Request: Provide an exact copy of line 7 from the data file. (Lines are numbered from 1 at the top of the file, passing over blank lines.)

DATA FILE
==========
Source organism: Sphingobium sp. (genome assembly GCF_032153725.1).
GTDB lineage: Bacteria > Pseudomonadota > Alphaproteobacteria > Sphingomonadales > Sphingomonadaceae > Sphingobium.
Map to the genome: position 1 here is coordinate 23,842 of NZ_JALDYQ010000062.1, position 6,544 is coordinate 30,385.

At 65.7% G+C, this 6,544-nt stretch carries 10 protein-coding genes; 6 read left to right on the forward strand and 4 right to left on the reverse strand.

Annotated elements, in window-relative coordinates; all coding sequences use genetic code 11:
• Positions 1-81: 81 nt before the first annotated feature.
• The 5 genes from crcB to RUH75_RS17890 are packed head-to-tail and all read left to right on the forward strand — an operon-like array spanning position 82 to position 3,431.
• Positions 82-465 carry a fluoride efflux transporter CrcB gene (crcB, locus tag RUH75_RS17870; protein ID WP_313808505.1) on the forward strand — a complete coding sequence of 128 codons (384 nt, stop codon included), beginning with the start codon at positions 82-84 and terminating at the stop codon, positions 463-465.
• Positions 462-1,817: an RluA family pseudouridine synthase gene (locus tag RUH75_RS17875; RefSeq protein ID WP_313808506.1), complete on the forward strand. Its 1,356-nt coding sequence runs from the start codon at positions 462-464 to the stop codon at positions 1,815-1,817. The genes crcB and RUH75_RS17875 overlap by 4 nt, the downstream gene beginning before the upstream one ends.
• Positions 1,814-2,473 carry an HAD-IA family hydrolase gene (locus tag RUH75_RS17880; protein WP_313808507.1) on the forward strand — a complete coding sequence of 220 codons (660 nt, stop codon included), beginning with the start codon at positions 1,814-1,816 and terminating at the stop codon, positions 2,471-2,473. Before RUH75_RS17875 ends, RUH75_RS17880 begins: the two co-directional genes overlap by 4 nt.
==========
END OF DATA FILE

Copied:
• The 5 genes from crcB to RUH75_RS17890 are packed head-to-tail and all read left to right on the forward strand — an operon-like array spanning position 82 to position 3,431.